Politics

Gov. Matt Bevin and Attorney General Andy Beshear will square off before the Kentucky Supreme Court on Friday in a case dealing with how much power the governor has to reshape state university boards.

Bevin has appealed a lower court’s ruling that he didn’t have the authority to overhaul the University of Louisville board of trustees.

Bevin abolished U of L’s governing board last year, severing the four-year terms of the 15 appointed members of the panel, which he called “dysfunctional.”

As part of the leadership shakeup, Bevin also said he reached an agreement with then-U of L President James Ramsey, who said he would offer his resignation to the new board once it reassembled.

Bevin then created a new board and appointed new members and Ramsey later resigned.

Beshear sued Bevin over the move and Franklin Circuit Court Judge Philip Shephard ruled against the governor, calling the overhaul an “unprecedented assertion of executive power.”

Bevin cites a state law that allows governors to temporarily abolish state boards while the legislature isn’t in session, arguing that it applies to university boards as well.

“If the General Assembly had intended to exempt university boards from the Governor’s reorganization powers, or if it had intended to prohibit reorganizations that result in newly appointed university board members, it would have said so,” Bevin’s attorney wrote in a legal brief.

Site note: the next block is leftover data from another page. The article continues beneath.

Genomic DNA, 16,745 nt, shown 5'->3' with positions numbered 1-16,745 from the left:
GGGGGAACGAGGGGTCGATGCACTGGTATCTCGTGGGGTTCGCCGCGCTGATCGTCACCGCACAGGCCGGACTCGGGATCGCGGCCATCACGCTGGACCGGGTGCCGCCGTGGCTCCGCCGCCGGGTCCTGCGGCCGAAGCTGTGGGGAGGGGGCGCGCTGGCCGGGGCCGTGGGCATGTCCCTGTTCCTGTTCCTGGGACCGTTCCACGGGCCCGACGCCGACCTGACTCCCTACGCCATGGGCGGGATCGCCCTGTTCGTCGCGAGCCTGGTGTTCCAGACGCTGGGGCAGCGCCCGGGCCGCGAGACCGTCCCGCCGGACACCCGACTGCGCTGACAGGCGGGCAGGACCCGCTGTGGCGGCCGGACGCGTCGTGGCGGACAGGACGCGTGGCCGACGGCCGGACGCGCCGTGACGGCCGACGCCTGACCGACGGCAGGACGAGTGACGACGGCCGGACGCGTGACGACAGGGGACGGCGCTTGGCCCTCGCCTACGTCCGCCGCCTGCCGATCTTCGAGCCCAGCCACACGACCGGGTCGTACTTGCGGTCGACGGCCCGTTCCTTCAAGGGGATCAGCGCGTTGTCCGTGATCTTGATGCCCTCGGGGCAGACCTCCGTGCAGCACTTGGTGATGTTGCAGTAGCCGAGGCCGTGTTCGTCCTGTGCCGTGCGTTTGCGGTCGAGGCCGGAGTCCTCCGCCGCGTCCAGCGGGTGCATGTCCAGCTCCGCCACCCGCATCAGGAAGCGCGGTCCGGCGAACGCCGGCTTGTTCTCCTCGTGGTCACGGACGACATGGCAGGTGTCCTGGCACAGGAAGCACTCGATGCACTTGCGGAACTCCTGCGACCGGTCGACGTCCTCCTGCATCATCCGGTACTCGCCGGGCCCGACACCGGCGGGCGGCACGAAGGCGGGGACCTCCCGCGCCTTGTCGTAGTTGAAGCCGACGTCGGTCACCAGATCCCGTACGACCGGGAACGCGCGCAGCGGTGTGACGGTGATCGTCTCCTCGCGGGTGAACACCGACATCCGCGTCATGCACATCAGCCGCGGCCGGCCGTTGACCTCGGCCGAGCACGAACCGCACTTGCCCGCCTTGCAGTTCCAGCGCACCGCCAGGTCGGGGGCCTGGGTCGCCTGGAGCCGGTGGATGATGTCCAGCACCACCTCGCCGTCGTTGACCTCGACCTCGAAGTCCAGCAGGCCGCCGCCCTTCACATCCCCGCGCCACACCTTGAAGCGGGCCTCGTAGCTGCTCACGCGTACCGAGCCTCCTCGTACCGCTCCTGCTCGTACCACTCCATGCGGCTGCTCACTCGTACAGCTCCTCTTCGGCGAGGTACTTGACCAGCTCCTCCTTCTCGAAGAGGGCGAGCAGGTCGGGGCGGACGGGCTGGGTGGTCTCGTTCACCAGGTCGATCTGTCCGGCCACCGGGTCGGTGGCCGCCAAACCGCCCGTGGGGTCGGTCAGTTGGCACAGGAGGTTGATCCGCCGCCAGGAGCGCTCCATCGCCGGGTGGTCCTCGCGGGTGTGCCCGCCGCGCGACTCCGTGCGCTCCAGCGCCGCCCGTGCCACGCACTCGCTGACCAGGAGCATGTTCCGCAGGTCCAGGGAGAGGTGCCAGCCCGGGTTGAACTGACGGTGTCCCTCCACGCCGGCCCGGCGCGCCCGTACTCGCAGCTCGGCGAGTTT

The governor’s office also argues that the case is moot because the legislature effectively replicated Bevin’s reorganization during this year’s legislative session.

“Nothing that the Court might say about the legality of the executive order at issue here will make any difference because that order has been superseded by Senate Bill 12,” the brief states.

The legislature also passed a law giving the governor broad authority to reshape university boards and remove board members in cases of “malfeasance, misfeasance, incompetence, or gross neglect of duty.”

Meanwhile, the attorney general points to a state law that protects university board members from removal without cause.

“…[A] governor could not unilaterally remove a trustee, but must identify specific reasons that can be contested in an evidentiary hearing,” the attorney general wrote in a legal brief.

A ruling on the case won’t change the membership of U of L’s board of trustees, but could have implications for how much power the governor has to unilaterally reshape state boards.

The legal challenge is one of four lawsuits Beshear has filed against Bevin, three of which have to do with the governor’s reorganization powers.

Last year, the Kentucky Supreme Court ruled that Bevin didn’t have the authority to reduce the amount of money appropriated to state universities without going through the legislature’s budgeting process.

Ryland Barton is the Capitol bureau chief for Kentucky Public Radio.